David Fraser

PhD, University of Glasgow
Faculty of Land and Food Systems

From his childhood on a farm in southern Ontario, David Fraser has maintained a fascination with animals throughout his 44-year research career. With a degree in psychology (Toronto) and a PhD in zoology (Glasgow), Prof. Fraser did research on the welfare of farm animals (Edinburgh School of Agriculture, 1971-1975) and on the behaviour and management of moose (Ontario Ministry of Natural Resources, 1975-1981) before developing a research team on farm animal welfare and behaviour at the Central Experimental Farm in Ottawa (1981-1997). He joined UBC in 1997 as NSERC Industrial Research Chair in Animal Welfare.

Primary Recipient Awards

Wall Solutions, David Fraser, 2014

David Fraser
Wall Solutions

Development of Humane Wildlife Control Accreditation Program

Principal Investigator: Dr. David Fraser, Faculty of Land and Food Systems, UBC

Partner(s): Dr. Sara Dubois, Chief Scientific Officer, BC SPCA

British Columbia is known internationally for its diverse wildlife and landscapes, but human-wildlife conflict often arises over concerns for disease transmission, public and pet safety, and nuisance activities. World-wide, vertebrate pest control – the active removal of undesirable wild animals – is one of the major causes of intentional killing by humans. The potential for animal suffering is high, but there are no established scientific criteria or consensus on what methods should be regarded as humane for use in Canada. Further, minimum legal standards vary by jurisdiction and there is typically little enforcement to ensure that humane methods are used. One consequence is frequent conflict between the animal protection movement and others including conservationists. An international collaboration will be formed to establish criteria, scientific evidence, and expert opinion leading to science-based guidelines on humane pest control, initially for an accreditation program in BC, but with a view to providing global leadership.  Results of the Expert Forum on Wildlife Control were published in 2017 in the journal Conservation Biology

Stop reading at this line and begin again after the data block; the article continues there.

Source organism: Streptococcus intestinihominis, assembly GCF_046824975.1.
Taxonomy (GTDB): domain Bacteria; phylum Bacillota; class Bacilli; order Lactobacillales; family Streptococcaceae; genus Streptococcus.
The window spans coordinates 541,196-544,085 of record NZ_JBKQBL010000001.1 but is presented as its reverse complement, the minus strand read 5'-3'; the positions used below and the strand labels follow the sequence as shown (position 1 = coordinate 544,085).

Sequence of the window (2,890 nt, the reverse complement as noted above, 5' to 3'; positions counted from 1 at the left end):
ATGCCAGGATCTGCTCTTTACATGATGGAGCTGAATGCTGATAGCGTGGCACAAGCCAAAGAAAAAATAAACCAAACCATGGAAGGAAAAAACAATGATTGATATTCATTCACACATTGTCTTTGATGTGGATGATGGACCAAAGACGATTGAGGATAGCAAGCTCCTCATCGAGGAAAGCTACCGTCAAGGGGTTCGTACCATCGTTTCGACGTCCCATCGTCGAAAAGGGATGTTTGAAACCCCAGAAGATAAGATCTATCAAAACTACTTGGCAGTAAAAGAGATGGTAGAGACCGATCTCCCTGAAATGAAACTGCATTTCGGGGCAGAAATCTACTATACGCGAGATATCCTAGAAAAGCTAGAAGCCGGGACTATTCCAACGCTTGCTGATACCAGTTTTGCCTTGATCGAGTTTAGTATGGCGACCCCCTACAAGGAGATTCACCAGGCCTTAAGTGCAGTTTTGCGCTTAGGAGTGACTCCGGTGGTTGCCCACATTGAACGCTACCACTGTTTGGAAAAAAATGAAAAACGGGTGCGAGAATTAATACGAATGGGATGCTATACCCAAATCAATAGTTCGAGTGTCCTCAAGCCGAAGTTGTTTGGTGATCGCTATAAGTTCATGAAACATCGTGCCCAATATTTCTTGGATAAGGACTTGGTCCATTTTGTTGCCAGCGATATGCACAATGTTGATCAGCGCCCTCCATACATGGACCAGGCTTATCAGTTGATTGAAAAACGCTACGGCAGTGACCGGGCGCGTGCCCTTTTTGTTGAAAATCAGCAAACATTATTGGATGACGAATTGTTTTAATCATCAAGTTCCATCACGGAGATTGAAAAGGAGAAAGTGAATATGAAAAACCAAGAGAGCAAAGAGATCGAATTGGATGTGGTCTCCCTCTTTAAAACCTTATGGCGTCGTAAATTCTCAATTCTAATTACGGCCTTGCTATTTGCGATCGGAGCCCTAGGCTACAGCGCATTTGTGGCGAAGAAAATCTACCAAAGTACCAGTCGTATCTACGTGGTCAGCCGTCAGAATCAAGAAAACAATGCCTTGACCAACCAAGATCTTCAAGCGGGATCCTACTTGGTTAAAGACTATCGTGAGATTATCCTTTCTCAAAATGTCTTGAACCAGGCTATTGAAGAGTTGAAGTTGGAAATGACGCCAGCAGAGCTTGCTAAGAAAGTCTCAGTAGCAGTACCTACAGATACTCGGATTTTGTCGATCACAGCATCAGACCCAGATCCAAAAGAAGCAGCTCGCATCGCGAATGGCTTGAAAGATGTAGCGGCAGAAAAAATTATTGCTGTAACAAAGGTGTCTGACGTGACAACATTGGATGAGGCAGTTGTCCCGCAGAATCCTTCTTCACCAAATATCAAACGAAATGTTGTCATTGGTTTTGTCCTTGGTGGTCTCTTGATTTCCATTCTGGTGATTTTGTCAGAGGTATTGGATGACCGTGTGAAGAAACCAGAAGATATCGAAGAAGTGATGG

This research partnership led to the creation of AnimalKind, the BC SPCA’s animal welfare accreditation and referral program for companies that provide higher welfare animal-related services.


Exploratory Workshops, David Fraser, 2006

David Fraser

This workshop took place Nov 16-18, 2007.

There are three major fields attempting to address questions about appropriate interactions between humans and animals. Wildlife Management has traditionally regarded wildlife as a resource to be used by humans, and management has centred on ensuring that such use is sustainable. Conservation Biology is traditionally based on the core value that biodiversity is desirable, and focuses on efforts to avoid destruction of species. Animal Welfare's core value is that the quality of life of animals should be not be degraded by human activities, and generally focuses on domesticated or captive animals. In many cases where humans and wild animals interact, using only one set of ethical concerns, and one corresponding set of scientific tools, will fail to provide a fully satisfactory solution; appropriate management will often require combining different goals and approaches from different disciplines.

This workshop will explore areas where animal welfare, conservation, and sustainable use concerns intersect. The long-term goal is to develop a program of research, leading ultimately to policy and action, which will integrate the different social concerns and the different scientific approaches.